Foodblockchain XYZ proposes to use the Ethereum blockchain to mitigate known deficiencies in supply chains.
The details of the paper outline current issues faced by both consumers and businesses which Foodblockchain XYZ hopes to nullify. According to the statement, deficiencies exist in current supply chains, leaving consumers in the dark about the processes through which their food is manufactured. Specifically, the research points to six key shortcomings.
Lack of Insight
The existing gamut of labels and certifications currently apply to a product on the whole but the quality of individual items may still fall below acceptable standards due to, for example, issues which arise during distribution or sourcing.
Central Party Reliance
Consumers are currently forced to trust the government and industrial bodies that are tasked to enforce standards. As of now, no independent verification tool exists to allow consumers to assess the internal parameters of foodstuffs.
Often, labels fail to provide complete information about food products. Organic or BIO labels do not necessarily guarantee the absence of pesticides or genetically modified organisms, a fact many consumers fail to realize.
Smaller Producers Can't Compete
Smaller scale, environmentally friendly farm operations have no capability to demonstrate the value of their product to consumers in the absence of a peer-to-peer marketplace with a reputation system.
Supply Chain Opacity
The complex and often opaque aspects of supply chains make it difficult to trace ingredients, perform origin authentication, or identify potential chemical contaminant sources. In addition, infestation and transportation issues become difficult to track in a fragmented supply chain.
Lack of Sustainability
The environmental impact of farming operations frequently fails to impact the cost of food production. Emissions of CO2, industrial farm sites, and wasteful practices can create more issues after solving the problem of feeding people. A lack of insight fails to draw immediate correlations between these issues and profits, so they are often not addressed.
Foodblockchain XYZ hopes to leverage the state of technology against the system's shortcomings. In the statement, Food Supply Chain 2.0 will utilize a series of interconnected sensors which perform rapid, noninvasive, nondestructive analysis and assessment, constituting "comprehensive food quality assurance." All necessary data points are immutably recorded on the public Ethereum blockchain, with larger data sets stored off-chain, on Swarm, or other distributed storage solutions. Executable distributed code contracts (EDCCs) actively monitor sensors and the supply chain, making it possible for automated instant settlement of payments juxtaposed with instant discovery of problems. Users who lack the technical expertise to navigate EDCCs can make use of the "Food Checker App" built with a graphical user interface designed for simple intuitive interaction by scanning QR codes, smart tags, RFIDs, or other unique codes.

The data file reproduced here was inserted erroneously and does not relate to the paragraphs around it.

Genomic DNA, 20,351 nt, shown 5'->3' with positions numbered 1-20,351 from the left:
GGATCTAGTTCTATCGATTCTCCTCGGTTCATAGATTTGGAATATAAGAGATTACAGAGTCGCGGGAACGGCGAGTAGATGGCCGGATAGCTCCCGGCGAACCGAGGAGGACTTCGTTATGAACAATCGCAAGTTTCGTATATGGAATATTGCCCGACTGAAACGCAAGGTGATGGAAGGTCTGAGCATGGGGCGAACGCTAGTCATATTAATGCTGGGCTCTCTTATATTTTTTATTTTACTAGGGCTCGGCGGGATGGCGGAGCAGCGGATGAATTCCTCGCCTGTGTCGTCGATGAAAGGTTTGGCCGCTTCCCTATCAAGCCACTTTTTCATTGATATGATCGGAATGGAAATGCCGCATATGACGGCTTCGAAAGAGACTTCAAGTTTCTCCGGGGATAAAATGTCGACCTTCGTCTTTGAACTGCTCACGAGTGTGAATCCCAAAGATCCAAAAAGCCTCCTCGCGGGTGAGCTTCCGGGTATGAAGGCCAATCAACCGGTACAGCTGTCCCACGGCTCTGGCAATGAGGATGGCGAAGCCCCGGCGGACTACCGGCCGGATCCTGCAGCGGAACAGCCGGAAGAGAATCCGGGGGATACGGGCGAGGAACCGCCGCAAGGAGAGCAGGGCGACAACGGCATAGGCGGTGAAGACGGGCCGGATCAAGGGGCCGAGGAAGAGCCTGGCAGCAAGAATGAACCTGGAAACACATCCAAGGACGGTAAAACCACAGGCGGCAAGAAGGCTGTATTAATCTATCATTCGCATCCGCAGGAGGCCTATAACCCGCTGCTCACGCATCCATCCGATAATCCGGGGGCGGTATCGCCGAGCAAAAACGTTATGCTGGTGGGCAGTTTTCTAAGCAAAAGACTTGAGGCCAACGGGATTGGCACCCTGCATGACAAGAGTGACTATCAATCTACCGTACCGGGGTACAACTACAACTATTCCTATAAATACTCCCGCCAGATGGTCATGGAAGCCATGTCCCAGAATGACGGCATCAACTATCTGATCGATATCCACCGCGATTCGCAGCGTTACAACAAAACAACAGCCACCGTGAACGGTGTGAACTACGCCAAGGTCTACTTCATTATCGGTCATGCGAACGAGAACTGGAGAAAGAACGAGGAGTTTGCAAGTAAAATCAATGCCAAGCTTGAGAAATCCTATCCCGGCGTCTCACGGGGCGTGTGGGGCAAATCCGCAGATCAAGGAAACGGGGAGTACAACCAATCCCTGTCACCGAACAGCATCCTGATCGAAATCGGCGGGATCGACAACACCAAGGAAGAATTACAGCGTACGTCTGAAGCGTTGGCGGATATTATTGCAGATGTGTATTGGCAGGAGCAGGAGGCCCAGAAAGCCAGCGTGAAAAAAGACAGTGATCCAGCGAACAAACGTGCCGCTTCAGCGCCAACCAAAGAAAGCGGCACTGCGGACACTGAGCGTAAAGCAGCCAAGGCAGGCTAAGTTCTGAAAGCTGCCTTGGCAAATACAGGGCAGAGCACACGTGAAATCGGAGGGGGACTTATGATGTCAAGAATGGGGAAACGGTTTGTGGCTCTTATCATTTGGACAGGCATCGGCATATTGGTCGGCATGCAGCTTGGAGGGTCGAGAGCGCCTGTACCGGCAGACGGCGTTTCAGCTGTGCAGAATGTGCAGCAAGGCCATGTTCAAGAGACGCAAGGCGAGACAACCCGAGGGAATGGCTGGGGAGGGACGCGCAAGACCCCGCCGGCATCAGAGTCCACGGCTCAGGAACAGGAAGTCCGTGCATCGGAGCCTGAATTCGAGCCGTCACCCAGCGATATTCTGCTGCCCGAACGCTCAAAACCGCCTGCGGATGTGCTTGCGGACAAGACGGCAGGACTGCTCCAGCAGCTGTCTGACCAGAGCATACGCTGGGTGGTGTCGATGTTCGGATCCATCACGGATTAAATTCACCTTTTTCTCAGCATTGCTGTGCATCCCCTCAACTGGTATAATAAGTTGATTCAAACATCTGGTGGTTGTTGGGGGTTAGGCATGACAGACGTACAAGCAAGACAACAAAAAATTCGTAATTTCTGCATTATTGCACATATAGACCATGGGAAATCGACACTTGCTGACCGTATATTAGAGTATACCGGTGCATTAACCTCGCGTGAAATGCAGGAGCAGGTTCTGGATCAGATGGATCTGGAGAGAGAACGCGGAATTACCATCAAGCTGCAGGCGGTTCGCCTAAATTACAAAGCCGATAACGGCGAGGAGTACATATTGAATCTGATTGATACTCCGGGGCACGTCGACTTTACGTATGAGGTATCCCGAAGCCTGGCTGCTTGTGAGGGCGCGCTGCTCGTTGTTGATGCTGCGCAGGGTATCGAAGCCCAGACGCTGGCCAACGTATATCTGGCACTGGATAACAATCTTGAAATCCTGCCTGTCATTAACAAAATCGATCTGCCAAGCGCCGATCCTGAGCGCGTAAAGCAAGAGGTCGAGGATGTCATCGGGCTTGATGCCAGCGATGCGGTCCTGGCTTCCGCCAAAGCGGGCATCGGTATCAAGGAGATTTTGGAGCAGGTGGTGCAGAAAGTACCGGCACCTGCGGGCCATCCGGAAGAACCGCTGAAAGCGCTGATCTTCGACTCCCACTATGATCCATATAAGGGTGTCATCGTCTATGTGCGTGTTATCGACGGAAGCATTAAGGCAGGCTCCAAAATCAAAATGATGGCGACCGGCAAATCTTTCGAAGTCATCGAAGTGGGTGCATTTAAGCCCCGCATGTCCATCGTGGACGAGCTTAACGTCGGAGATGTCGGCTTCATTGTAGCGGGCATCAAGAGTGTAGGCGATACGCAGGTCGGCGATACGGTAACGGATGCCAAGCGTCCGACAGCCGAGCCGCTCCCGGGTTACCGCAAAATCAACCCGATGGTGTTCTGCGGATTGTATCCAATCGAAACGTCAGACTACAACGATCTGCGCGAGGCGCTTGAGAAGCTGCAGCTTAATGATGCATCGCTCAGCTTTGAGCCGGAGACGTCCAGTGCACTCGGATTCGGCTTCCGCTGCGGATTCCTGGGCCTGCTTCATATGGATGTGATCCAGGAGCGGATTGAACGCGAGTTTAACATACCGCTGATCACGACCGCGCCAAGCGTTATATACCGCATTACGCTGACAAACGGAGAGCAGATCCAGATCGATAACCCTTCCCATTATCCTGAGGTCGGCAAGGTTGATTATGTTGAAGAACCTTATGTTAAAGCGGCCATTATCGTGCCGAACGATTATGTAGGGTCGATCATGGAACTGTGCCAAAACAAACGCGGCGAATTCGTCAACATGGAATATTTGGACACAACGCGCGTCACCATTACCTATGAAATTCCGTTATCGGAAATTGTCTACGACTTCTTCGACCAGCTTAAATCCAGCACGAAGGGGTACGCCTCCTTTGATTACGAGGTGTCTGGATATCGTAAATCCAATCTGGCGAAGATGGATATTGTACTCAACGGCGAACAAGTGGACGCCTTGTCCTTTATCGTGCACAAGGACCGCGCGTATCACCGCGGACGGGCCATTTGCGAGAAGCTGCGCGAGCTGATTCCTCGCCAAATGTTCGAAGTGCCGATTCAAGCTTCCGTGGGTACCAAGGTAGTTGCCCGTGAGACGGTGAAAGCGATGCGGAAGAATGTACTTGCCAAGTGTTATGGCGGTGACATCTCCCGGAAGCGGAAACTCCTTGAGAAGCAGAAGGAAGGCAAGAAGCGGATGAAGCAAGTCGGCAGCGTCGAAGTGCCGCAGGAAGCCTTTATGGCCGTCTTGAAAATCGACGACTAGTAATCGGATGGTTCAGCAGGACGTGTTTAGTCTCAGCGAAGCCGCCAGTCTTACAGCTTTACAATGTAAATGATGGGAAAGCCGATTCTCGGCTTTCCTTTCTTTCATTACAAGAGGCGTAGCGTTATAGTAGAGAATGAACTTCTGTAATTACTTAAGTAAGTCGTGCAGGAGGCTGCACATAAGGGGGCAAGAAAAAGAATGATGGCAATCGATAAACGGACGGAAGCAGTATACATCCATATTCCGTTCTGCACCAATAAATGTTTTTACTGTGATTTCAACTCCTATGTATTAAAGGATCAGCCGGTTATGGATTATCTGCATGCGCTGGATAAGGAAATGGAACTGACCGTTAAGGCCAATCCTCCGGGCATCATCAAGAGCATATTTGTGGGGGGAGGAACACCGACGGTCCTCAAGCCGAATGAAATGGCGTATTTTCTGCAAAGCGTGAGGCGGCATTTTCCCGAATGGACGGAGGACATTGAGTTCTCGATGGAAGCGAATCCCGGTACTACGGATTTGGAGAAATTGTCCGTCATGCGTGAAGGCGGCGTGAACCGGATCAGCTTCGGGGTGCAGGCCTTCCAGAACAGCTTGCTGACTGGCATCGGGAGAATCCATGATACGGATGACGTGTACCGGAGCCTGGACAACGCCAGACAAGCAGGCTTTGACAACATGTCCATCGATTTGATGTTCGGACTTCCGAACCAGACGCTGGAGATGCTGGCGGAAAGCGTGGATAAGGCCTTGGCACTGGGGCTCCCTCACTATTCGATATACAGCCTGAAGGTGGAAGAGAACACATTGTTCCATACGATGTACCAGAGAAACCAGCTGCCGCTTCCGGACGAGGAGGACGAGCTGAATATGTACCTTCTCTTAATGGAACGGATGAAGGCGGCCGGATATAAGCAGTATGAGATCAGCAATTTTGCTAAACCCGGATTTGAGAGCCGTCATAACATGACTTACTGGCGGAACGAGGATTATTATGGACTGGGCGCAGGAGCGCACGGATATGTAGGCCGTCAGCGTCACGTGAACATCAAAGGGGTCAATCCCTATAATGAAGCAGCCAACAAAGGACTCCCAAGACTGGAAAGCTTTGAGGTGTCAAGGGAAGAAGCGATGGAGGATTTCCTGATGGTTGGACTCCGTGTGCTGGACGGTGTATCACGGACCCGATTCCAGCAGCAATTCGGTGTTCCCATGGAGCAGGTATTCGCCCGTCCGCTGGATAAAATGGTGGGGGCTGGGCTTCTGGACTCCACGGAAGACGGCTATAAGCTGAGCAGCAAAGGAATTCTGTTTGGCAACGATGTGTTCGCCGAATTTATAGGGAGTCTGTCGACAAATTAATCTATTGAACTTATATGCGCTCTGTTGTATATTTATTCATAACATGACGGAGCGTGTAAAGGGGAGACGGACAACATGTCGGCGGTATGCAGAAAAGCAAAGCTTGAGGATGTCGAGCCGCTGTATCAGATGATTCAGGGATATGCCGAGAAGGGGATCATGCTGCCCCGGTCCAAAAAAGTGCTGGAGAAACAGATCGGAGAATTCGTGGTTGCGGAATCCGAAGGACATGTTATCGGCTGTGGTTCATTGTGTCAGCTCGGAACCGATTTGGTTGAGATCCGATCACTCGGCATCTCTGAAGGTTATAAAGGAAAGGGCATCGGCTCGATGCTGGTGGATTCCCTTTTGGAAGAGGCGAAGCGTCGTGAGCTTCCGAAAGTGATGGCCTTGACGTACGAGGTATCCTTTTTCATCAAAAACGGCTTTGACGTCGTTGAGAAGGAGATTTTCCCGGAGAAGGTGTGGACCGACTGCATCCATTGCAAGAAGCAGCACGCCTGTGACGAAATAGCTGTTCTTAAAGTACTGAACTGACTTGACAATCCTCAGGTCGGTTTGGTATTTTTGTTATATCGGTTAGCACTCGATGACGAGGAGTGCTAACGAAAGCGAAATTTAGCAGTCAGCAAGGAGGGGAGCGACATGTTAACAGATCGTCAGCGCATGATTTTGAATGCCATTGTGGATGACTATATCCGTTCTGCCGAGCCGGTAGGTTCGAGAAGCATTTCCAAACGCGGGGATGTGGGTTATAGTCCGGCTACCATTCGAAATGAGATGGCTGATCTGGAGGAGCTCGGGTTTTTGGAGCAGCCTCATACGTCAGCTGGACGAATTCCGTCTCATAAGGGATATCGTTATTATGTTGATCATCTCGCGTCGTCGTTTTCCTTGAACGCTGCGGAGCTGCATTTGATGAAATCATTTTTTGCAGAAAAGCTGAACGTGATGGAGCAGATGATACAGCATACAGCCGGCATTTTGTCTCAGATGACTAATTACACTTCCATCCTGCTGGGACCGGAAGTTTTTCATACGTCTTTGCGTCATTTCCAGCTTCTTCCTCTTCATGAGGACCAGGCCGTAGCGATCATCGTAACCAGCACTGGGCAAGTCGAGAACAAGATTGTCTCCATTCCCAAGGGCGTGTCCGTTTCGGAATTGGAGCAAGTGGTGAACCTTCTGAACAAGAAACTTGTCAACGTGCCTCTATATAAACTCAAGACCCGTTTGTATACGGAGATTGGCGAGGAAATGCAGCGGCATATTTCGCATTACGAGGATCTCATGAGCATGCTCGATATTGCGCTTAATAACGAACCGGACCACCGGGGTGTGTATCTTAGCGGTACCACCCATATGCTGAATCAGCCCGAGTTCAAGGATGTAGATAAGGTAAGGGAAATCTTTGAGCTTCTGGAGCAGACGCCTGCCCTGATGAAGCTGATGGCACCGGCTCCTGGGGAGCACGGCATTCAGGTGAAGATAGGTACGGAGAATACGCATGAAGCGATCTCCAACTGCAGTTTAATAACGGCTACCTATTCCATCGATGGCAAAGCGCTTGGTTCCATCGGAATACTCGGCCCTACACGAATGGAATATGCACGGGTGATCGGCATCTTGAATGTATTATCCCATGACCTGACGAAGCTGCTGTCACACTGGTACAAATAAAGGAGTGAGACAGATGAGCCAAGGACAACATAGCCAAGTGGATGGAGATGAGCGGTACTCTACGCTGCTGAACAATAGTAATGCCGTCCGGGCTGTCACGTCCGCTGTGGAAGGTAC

A FoodCoin will be tokenized to serve two functions. According to the statement:
"Firstly, it creates an incentive model for early adoption and growth of the network by allowing early users and developers to earn FoodCoins while using or improving the network; secondly, it serves as the payment method to access the functionality of the platform."
Other functionalities of the Food Supply Chain 2.0 include a peer-to-peer marketplace where delivery, price, quantity, and quality conditions can be stipulated; a dashboard for supply chain management to track orders, contracts, and deliveries; and interactive reputation systems which incentivize quality products through a tokenized reward system. The establishment of a "Farmer's Fund" contract has the capability to stimulate commerce by setting aside FoodCoins as collateral for microloans for smalltime farmers.
The statement indicates Food Supply Chain 2.0 developers believe there are countless applications for the food market.
"Our goal is to create a vibrant, community-driven ecosystem that can make use of the core and modules of Food Supply Chain 2.0 to build a better future for the global food markets. We are very much open to collaboration with interested developers, food enthusiasts, farmers and other parties with a stake in the food sector."
Jeremy Nation is a writer living in Los Angeles with interests in technology, human rights, and cuisine. He is a full time staff writer for ETHNews and holds value in Ether.